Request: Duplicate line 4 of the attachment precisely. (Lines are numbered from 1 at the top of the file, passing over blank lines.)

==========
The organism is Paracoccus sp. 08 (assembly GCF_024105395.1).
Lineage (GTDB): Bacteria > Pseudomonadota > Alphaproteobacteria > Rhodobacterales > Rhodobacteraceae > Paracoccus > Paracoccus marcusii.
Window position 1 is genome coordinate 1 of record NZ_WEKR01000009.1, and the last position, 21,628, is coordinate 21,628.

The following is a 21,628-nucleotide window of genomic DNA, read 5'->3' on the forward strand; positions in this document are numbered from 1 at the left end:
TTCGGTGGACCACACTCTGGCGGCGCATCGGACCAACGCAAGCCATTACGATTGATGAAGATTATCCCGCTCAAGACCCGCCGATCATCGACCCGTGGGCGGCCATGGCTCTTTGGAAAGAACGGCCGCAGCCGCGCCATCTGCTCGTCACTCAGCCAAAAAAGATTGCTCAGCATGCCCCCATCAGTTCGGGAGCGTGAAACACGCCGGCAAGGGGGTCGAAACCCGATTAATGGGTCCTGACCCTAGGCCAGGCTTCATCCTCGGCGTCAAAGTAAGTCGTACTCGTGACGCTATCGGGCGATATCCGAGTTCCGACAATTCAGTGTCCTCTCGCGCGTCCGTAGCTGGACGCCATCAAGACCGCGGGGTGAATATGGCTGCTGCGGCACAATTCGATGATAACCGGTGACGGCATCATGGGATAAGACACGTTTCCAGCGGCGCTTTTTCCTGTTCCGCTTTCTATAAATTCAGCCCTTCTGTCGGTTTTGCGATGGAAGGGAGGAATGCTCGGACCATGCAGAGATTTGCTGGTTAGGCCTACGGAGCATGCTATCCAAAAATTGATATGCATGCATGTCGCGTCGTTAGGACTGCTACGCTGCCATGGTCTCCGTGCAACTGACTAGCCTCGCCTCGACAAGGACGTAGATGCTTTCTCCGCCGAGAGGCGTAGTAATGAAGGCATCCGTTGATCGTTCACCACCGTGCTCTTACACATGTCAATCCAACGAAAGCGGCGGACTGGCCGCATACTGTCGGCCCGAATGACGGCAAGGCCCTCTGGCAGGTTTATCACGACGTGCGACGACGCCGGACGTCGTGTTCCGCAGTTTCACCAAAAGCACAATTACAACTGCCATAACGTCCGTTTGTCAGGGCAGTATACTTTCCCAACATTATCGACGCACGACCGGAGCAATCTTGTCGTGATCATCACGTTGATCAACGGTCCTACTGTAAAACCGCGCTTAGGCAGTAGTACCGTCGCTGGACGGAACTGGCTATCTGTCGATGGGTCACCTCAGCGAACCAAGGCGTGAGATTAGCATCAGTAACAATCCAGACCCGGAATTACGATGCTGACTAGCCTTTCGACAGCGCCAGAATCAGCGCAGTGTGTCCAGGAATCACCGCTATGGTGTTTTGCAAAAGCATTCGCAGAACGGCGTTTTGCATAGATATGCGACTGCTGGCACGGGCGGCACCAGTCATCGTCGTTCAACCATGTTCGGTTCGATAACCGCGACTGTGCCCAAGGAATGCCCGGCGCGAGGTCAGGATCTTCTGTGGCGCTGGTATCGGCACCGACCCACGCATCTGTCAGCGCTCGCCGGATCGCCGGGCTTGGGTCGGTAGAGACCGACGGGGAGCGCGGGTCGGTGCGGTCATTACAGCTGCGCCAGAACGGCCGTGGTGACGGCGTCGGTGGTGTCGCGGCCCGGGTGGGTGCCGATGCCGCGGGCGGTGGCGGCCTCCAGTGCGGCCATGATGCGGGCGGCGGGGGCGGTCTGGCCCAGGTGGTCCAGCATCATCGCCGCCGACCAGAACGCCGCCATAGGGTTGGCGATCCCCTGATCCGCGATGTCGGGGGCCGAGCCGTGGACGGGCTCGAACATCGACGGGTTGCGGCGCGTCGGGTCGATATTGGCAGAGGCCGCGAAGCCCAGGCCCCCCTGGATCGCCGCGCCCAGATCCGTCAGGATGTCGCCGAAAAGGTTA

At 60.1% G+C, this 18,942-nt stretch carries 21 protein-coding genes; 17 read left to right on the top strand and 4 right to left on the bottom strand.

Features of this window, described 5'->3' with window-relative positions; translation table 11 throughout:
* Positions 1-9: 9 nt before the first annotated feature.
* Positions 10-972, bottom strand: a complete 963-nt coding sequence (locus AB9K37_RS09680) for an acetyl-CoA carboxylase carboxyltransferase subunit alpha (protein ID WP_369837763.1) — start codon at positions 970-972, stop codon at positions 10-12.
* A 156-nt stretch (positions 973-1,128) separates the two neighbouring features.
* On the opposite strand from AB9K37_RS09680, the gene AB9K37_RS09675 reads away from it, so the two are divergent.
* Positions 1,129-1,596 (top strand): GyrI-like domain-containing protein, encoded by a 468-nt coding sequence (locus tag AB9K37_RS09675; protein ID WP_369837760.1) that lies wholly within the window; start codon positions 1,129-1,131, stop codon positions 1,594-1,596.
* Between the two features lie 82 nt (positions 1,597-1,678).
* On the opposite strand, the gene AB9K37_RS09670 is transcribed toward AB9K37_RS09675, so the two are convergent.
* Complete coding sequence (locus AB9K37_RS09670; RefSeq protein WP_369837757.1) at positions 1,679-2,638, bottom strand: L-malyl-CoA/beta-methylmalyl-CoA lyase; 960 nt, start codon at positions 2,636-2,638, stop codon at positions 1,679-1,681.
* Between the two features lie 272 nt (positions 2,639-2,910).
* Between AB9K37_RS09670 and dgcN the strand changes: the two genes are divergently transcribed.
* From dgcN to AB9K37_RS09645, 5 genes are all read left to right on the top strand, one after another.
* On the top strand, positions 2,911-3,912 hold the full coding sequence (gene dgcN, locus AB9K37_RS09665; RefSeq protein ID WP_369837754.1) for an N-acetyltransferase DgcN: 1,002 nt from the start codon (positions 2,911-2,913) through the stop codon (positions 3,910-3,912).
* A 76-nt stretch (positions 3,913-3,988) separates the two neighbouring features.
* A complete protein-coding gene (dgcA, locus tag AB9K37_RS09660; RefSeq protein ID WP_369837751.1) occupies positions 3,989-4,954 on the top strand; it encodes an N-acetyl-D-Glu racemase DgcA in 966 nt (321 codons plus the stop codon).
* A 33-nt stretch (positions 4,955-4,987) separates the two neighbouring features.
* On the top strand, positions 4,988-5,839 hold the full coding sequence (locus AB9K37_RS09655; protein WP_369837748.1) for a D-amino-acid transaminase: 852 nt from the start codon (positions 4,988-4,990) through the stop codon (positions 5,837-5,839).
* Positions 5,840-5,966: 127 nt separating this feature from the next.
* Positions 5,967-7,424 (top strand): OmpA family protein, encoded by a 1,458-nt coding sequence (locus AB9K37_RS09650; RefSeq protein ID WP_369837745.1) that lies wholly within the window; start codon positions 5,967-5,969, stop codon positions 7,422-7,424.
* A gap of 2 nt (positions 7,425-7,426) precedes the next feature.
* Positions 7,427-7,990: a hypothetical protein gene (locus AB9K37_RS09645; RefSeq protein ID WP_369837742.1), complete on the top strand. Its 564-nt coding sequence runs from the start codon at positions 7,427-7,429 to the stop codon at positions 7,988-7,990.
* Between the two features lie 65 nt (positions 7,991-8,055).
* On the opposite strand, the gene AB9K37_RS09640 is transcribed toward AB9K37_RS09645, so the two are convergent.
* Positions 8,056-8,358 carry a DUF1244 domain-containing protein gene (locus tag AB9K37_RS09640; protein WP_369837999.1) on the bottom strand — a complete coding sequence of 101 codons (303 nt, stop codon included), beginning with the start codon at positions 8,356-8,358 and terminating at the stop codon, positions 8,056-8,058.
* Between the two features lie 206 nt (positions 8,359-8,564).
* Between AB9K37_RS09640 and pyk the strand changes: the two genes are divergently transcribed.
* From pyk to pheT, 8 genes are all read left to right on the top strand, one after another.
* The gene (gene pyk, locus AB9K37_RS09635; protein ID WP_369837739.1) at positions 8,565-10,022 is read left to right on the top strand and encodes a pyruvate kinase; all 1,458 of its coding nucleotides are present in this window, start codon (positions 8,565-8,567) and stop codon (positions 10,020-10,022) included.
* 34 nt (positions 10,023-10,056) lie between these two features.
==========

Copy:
The following is a 21,628-nucleotide window of genomic DNA, read 5'->3' on the forward strand; positions in this document are numbered from 1 at the left end: